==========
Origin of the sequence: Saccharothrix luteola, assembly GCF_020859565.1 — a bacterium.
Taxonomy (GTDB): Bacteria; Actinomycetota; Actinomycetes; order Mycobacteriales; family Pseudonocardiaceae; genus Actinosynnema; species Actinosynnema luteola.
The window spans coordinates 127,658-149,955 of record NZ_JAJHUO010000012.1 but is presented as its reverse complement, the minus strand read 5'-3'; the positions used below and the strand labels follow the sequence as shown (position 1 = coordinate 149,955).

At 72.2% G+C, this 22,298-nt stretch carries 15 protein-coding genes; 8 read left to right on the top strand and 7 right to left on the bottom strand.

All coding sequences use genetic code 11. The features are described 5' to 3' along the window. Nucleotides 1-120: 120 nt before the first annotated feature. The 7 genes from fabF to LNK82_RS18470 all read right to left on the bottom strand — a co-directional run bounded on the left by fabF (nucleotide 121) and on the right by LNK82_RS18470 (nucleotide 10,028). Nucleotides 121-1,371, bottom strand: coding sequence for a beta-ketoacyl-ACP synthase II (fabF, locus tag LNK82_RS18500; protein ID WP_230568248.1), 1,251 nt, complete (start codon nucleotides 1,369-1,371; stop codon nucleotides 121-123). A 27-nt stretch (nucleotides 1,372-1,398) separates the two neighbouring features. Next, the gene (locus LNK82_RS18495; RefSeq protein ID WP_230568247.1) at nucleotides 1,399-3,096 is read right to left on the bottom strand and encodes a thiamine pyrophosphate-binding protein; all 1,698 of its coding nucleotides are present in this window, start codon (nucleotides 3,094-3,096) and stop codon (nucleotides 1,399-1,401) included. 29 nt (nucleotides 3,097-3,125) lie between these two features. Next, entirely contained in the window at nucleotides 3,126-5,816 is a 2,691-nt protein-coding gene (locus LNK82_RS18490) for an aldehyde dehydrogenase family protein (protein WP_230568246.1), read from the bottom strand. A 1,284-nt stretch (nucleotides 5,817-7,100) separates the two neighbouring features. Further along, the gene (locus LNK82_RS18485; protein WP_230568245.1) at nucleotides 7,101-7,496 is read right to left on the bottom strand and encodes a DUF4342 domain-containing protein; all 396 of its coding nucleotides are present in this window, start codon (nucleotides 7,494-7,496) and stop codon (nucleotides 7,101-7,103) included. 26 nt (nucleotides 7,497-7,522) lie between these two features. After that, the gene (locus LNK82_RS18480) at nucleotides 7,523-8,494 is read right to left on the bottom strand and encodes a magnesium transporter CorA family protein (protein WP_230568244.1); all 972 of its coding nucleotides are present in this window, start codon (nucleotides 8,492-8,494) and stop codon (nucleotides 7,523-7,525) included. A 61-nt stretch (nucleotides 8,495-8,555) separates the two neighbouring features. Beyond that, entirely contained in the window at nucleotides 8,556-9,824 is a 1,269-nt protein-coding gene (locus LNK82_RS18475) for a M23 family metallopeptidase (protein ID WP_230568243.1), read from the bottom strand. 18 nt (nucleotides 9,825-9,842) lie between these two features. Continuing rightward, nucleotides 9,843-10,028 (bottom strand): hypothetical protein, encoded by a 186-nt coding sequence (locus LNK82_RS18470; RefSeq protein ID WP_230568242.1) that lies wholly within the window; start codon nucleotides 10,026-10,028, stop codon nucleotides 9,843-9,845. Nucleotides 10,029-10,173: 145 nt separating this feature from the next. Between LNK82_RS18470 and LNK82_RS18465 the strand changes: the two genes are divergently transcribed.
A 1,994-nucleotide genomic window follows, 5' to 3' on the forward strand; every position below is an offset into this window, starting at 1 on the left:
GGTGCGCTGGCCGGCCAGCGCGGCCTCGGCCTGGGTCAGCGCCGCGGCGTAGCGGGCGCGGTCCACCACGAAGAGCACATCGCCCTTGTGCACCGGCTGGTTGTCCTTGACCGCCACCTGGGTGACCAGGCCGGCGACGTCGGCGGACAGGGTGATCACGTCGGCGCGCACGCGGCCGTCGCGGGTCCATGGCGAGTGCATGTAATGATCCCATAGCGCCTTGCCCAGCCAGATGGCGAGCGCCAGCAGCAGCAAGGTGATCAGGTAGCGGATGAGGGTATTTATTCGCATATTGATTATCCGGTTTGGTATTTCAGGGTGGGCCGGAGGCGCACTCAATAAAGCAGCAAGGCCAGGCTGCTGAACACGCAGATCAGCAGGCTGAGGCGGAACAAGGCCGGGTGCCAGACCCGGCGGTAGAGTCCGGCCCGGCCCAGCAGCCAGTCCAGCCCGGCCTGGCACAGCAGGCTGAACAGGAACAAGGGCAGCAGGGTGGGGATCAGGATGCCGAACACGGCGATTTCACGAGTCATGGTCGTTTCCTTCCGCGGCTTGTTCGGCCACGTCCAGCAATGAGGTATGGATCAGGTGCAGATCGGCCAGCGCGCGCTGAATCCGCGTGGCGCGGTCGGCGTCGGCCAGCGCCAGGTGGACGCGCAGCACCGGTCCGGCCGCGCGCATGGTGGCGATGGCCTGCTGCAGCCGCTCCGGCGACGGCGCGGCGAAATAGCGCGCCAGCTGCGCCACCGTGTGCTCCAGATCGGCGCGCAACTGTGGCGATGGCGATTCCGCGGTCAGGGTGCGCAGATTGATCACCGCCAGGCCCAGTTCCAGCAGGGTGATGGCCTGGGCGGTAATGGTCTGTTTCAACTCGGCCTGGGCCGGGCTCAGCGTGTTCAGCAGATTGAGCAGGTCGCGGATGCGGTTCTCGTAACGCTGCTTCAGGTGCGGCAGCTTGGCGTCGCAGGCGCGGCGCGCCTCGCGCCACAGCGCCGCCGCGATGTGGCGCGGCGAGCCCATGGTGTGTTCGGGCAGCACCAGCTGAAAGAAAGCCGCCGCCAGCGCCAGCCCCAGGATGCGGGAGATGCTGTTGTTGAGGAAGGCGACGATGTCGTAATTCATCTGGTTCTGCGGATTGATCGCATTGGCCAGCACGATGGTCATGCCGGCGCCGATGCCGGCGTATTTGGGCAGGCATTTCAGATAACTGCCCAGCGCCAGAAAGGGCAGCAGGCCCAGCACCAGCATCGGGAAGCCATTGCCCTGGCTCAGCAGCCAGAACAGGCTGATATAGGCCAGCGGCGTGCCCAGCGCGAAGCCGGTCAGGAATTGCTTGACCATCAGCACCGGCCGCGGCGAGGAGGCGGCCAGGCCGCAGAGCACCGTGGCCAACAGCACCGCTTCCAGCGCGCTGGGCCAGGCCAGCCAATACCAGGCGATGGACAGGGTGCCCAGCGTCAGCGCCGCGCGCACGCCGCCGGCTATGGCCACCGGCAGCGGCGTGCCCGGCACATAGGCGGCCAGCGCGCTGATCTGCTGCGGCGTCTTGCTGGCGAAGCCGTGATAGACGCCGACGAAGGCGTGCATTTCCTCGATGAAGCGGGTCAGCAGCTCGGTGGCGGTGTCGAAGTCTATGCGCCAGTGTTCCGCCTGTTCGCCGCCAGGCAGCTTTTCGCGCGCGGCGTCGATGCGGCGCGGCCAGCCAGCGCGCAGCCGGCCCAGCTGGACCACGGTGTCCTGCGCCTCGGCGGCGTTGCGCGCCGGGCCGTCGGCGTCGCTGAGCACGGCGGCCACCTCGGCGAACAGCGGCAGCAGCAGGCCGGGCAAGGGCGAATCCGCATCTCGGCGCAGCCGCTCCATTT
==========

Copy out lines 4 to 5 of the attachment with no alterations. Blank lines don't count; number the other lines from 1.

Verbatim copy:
At 72.2% G+C, this 22,298-nt stretch carries 15 protein-coding genes; 8 read left to right on the top strand and 7 right to left on the bottom strand.

All coding sequences use genetic code 11. The features are described 5' to 3' along the window. Nucleotides 1-120: 120 nt before the first annotated feature. The 7 genes from fabF to LNK82_RS18470 all read right to left on the bottom strand — a co-directional run bounded on the left by fabF (nucleotide 121) and on the right by LNK82_RS18470 (nucleotide 10,028). Nucleotides 121-1,371, bottom strand: coding sequence for a beta-ketoacyl-ACP synthase II (fabF, locus tag LNK82_RS18500; protein ID WP_230568248.1), 1,251 nt, complete (start codon nucleotides 1,369-1,371; stop codon nucleotides 121-123). A 27-nt stretch (nucleotides 1,372-1,398) separates the two neighbouring features. Next, the gene (locus LNK82_RS18495; RefSeq protein ID WP_230568247.1) at nucleotides 1,399-3,096 is read right to left on the bottom strand and encodes a thiamine pyrophosphate-binding protein; all 1,698 of its coding nucleotides are present in this window, start codon (nucleotides 3,094-3,096) and stop codon (nucleotides 1,399-1,401) included. 29 nt (nucleotides 3,097-3,125) lie between these two features. Next, entirely contained in the window at nucleotides 3,126-5,816 is a 2,691-nt protein-coding gene (locus LNK82_RS18490) for an aldehyde dehydrogenase family protein (protein WP_230568246.1), read from the bottom strand. A 1,284-nt stretch (nucleotides 5,817-7,100) separates the two neighbouring features. Further along, the gene (locus LNK82_RS18485; protein WP_230568245.1) at nucleotides 7,101-7,496 is read right to left on the bottom strand and encodes a DUF4342 domain-containing protein; all 396 of its coding nucleotides are present in this window, start codon (nucleotides 7,494-7,496) and stop codon (nucleotides 7,101-7,103) included. 26 nt (nucleotides 7,497-7,522) lie between these two features. After that, the gene (locus LNK82_RS18480) at nucleotides 7,523-8,494 is read right to left on the bottom strand and encodes a magnesium transporter CorA family protein (protein WP_230568244.1); all 972 of its coding nucleotides are present in this window, start codon (nucleotides 8,492-8,494) and stop codon (nucleotides 7,523-7,525) included. A 61-nt stretch (nucleotides 8,495-8,555) separates the two neighbouring features. Beyond that, entirely contained in the window at nucleotides 8,556-9,824 is a 1,269-nt protein-coding gene (locus LNK82_RS18475) for a M23 family metallopeptidase (protein ID WP_230568243.1), read from the bottom strand. 18 nt (nucleotides 9,825-9,842) lie between these two features. Continuing rightward, nucleotides 9,843-10,028 (bottom strand): hypothetical protein, encoded by a 186-nt coding sequence (locus LNK82_RS18470; RefSeq protein ID WP_230568242.1) that lies wholly within the window; start codon nucleotides 10,026-10,028, stop codon nucleotides 9,843-9,845. Nucleotides 10,029-10,173: 145 nt separating this feature from the next. Between LNK82_RS18470 and LNK82_RS18465 the strand changes: the two genes are divergently transcribed.